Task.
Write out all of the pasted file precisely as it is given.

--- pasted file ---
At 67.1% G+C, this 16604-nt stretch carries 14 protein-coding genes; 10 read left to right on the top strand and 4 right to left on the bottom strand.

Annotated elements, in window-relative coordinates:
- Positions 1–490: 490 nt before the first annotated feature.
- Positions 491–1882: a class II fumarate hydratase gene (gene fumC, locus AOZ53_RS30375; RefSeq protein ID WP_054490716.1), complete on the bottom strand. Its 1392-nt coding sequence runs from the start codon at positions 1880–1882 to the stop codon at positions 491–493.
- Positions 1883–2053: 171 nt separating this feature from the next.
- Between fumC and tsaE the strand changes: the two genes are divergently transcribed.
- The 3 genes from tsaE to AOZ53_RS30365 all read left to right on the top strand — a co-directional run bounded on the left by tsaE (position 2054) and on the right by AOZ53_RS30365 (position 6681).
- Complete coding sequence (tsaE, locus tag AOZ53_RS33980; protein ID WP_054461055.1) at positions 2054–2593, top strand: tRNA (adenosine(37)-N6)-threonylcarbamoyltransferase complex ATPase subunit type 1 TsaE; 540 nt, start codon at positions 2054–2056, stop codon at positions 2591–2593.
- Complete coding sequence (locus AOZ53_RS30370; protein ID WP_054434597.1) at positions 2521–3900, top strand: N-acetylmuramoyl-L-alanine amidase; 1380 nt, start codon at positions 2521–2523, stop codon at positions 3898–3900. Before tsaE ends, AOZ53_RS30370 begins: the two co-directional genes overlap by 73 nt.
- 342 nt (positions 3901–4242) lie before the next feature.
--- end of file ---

At 67.1% G+C, this 16604-nt stretch carries 14 protein-coding genes; 10 read left to right on the top strand and 4 right to left on the bottom strand.

Annotated elements, in window-relative coordinates:
- Positions 1–490: 490 nt before the first annotated feature.
- Positions 491–1882: a class II fumarate hydratase gene (gene fumC, locus AOZ53_RS30375; RefSeq protein ID WP_054490716.1), complete on the bottom strand. Its 1392-nt coding sequence runs from the start codon at positions 1880–1882 to the stop codon at positions 491–493.
- Positions 1883–2053: 171 nt separating this feature from the next.
- Between fumC and tsaE the strand changes: the two genes are divergently transcribed.
- The 3 genes from tsaE to AOZ53_RS30365 all read left to right on the top strand — a co-directional run bounded on the left by tsaE (position 2054) and on the right by AOZ53_RS30365 (position 6681).
- Complete coding sequence (tsaE, locus tag AOZ53_RS33980; protein ID WP_054461055.1) at positions 2054–2593, top strand: tRNA (adenosine(37)-N6)-threonylcarbamoyltransferase complex ATPase subunit type 1 TsaE; 540 nt, start codon at positions 2054–2056, stop codon at positions 2591–2593.
- Complete coding sequence (locus AOZ53_RS30370; protein ID WP_054434597.1) at positions 2521–3900, top strand: N-acetylmuramoyl-L-alanine amidase; 1380 nt, start codon at positions 2521–2523, stop codon at positions 3898–3900. Before tsaE ends, AOZ53_RS30370 begins: the two co-directional genes overlap by 73 nt.
- 342 nt (positions 3901–4242) lie before the next feature.